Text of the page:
Mark F. Villanueva

Boxing Insight: Andre Ward vs. Sergey Kovalev Rematch

Andre Ward rematch

The best stories are not immune to controversy. It may even be said that controversy is the seed that grows and makes up the best of them, germinating into branches that reach out and pique the elements of human interest, which in turn brings about happiness, disappointment, or even anger out of its audience. The road to the Andre Ward vs. Sergey Kovalev rematch had what it takes for a story to bloom into a bestseller.

The second fight between two of the best light heavies in the world took up where it left off. It did not have much of a feeling out round at the onset, and both fighters started to capitalize against each other’s weakness as early as possible. For all intents and purposes, Kovalev’s punches signified that he didn’t want the outcome of the fight to rest on the judges’ hands as when they first fought. Knowing that Kovalev has a tendency to gas out in the middle rounds Andre Ward, too, did not waste time to aim at his opponent’s body to hasten such.

“Krusher” took control in the early rounds with his trademark aggression, but unlike their first match Ward stayed very close behind. He waited to take over any minute and at the right opportunity, businesslike. Kovalev hit him in succession in the second round, but the American slipped a jab and landed a couple of burning body punches. He would land more of them as the fight progressed.

Known as one of the best tacticians of the sweet science today, Ward caught Kovalev with a straight right hand in the fourth. A selfsame punch would reappear later on in the eighth round that would signal the start of the end for Sergey Kovalev, who would be outboxed in the fifth.

Kovalev started to slow down sooner than expected. Inversely, Andre Ward’s spirit soared at every sign of his opponent’s degradation. Caught in a wax in the sixth he tried to step away, shifted to southpaw on the fly, and took advantage of a gradually dispirited aggressor whose jabs did not fully retract by slipping in a right hook to the head.

In the middle of the eighth and final round of the rubber match Sergey Kovalev sidled, as if to turn on his heels, that prompted a puzzled Andre Ward to check on the referee. Tony Weeks, probably as baffled as Ward was at that instant, ordered for the fight to continue. At that point, Kovalev appeared to be complaining about too many things, which may have caused a certain distrust against him. Later on, for no apparent reason, he turned around as if the round was signaled over, and Tony Weeks told him never to turn his back again for his own safety.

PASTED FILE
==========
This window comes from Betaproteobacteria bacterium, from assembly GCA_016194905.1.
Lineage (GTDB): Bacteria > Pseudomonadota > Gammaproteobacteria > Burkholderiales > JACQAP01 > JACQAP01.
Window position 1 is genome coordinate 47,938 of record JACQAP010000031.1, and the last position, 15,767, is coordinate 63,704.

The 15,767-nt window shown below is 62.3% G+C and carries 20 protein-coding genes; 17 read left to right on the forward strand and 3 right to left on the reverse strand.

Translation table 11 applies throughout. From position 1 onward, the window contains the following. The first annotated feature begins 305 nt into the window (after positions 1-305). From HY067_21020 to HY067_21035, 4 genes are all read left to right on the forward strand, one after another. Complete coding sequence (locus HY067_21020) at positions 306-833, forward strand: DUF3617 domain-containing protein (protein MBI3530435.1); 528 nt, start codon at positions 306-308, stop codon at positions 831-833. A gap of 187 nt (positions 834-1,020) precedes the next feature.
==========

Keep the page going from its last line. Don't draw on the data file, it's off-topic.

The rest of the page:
The instant Andre Ward cracked Sergey Kovalev with his right hand the remainder of the eighth round appeared to be for mere formality. By and large, its outcome was now determined and directed toward closure, the characters’ roles had mainly been played out. Sergey Kovalev, who no longer looked like the fighter who declared to destroy his rival, moved around the ring as in a ghost dance. Andre Ward stepped in to finish him with uppercuts to the body as he bent down low until the referee decided to stop the fight.

Had Sergey Kovalev been struck with low blows toward the end, as many now claim, he surely didn’t appear to complain about it when it mattered. They say he was fouled at least thrice in the final seconds, but it would have only took one low blow for him to take a knee. Fighters’ trunks are set way up the waistline besides. He didn’t even defend himself, not in a way you’d expect from someone who had been aggrieved, or in any way at all. His face was an expression of resignation, if not defeat. He must have accepted that had they been low blows the real punch that did him in was that straight punch that landed flush on his chin.

Maybe the fight should not have been stopped, yet the outcome would not have changed. It shall have only been added with four more punishing rounds at the most for everyone’s insatiable sadistic pleasure. It appears to be a horrible call by the referee. The fight should not have been stopped for the sake of technicality or the pursuit of fair play, and it would have been a resounding hell for the staggering Russian.

The Ward-Kovalev rematch had the makings of a great story, but some find themselves trapped in its twists and turns, in the low blows of plots and subplots, so much so that the moral of the story may have been missed entirely; that when two of the best fighters in the world vow to fight and give their all it becomes an instant classic, a story with a theme that crosses throughout generations. Low blows or not at the end, Sergey Kovalev already had one foot outside the ring when Andre Ward stepped up his attack. He certainly did not do enough to not lose that fight.


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